Alliance plans to push TJ bill via vote if no consensusMultiple attempts to build consensus have failed as ruling and opposition parties refuse to budge from their stands.
The ruling alliance is preparing to amend the Enforced Disappearances Enquiry, Truth and Reconciliation Commission Act through a vote as months-long efforts at an all-party agreement failed to yield positive results.
The bill to amend the Act, registered in Parliament in March last year, is under consideration at the Law, Justice and Human Rights Committee of the House of Representatives. Multiple attempts to build consensus have failed as the ruling and main opposition CPN-UML have refused to budge from their positions.
“Years have passed since we started preparations to amend the Act but it hasn’t been possible for various reasons,” said Ramesh Lekhak, the Nepali Congress chief whip who is also a committee member. “We are still trying to build consensus with the main opposition. The amendment will be made in consensus but if that effort fails, due parliamentary process will be followed.”
Members of the House committee said a last-ditch effort is being made for consensus but signs are not encouraging. The government wants the bill to be endorsed from the House session that commenced last week. The ongoing session will continue for a maximum of two and a half months.
The parties have differences mainly on four points of the bill. The House panel is struggling to decide whether to categorise arbitrary killings or all killings except those that occurred during clashes as serious violations of human rights. It also has been unable to settle what happens in case the victims of human rights violations refuse to reconcile.
The parties also have differences in ways to address the concerns of those who were affected by the conflict even though they were not directly involved in it. Also, cross-party lawmakers have differences over reduced sentencing. Though there is an agreement that the penalty for the perpetrators who cooperate in the investigation can be reduced, they have yet to agree on the extent of such reduction.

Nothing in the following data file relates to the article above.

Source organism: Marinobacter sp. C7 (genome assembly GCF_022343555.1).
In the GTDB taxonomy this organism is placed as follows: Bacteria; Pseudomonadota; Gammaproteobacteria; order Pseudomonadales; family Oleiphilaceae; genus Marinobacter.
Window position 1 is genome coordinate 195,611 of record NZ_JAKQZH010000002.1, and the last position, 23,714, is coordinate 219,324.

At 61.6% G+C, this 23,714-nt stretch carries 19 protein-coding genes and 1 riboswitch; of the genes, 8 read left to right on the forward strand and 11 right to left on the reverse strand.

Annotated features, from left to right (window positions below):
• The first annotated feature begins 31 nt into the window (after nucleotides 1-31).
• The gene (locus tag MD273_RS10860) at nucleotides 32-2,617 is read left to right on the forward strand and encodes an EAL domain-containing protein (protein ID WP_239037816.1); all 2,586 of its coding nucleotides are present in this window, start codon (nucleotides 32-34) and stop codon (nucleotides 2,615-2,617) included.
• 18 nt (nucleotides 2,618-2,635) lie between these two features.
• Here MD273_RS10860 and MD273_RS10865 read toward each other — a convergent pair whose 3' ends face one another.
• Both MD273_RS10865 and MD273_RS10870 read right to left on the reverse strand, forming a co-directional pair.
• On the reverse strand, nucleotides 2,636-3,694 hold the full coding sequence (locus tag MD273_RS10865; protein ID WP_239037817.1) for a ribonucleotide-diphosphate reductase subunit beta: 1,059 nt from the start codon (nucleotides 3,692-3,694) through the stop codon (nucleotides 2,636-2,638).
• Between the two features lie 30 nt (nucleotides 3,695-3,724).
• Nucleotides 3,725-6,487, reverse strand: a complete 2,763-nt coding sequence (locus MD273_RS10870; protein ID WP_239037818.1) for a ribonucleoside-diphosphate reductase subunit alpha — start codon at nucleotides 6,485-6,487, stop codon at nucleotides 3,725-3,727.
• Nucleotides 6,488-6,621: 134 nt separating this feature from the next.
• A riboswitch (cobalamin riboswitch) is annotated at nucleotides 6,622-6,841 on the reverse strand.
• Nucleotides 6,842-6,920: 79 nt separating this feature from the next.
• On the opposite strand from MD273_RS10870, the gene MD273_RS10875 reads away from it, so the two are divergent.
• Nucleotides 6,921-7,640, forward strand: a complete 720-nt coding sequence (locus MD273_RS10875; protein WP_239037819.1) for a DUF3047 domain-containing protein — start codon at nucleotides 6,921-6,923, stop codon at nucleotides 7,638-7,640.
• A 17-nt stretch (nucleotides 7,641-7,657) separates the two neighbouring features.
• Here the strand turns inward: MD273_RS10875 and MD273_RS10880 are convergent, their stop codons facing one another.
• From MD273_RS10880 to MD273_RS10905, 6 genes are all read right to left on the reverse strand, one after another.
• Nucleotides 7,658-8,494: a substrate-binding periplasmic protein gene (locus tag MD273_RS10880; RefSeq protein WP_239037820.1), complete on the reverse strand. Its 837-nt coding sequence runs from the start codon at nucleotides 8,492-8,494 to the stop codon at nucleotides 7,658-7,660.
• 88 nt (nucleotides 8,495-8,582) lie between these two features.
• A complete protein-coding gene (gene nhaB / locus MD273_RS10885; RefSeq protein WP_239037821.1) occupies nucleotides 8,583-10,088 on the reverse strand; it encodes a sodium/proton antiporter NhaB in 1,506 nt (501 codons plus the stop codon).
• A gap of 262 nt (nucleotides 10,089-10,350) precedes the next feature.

Currently, the main opposition’s position largely aligns with the concerns of the conflict victims and human rights activists. Conflict victims have been saying extrajudicial killings, murder of unarmed individuals or all unlawful killings should be mentioned as serious human rights violations. They have demanded that serious mental and physical torture should also be listed as grave violations of human rights, thus non-amnestiable.
The victims say every case where there is no reconciliation should be prosecuted. The victims insist that the authority to reduce penalties should rest with the judiciary. It would be wrong to mention the penalty reduction in the Act itself.
The UML maintains that an amendment bill will be meaningless unless it is acceptable to the victims and the international communities and is in line with a 2015 Supreme Court ruling. The apex court had directed the authorities not to have amnesty provisions for serious violations of human rights and to categorise crimes as amnestiable and non-amnestiable. The ruling parties claim the existing bill is in line with the court’s verdict.
The parliamentary committee has agreed to give four years to the Commission of Investigation on Enforced Disappeared Persons and the Truth and Reconciliation Commission to investigate victims’ complaints and deliver justice. Looking at the volume of the cases, the conflict victims have demanded a provision for the possibility of term extensions for the commissions if they fail to complete their jobs in four years. They also have said six months should be allotted to register complaints for those who haven’t already done so.
Santosh Pariyar, the Rastriya Swatantra Party chief whip who is also a member of the House committee, said the law minister appears to be working to broker consensus on the four disputed issues. He said they are in informal discussions to find consensus which has so far been elusive.
"The government wants to pass the bill from the ongoing session through a vote, if not consensus," he said. "I also believe we have already spent a long time on a consensus bid. There shouldn’t be further delay in the name of consensus."
Other than the four issues, the parties have agreed to set up a special court to decide on the cases related to insurgency.
They have also agreed on a provision to allow an appeal in the Supreme Court if victims are dissatisfied with the special court’s decision, which is seen as a positive step.
As many as 63,718 complaints are under consideration at the truth commission while the disappearance commission has around 2,500 complaints to investigate.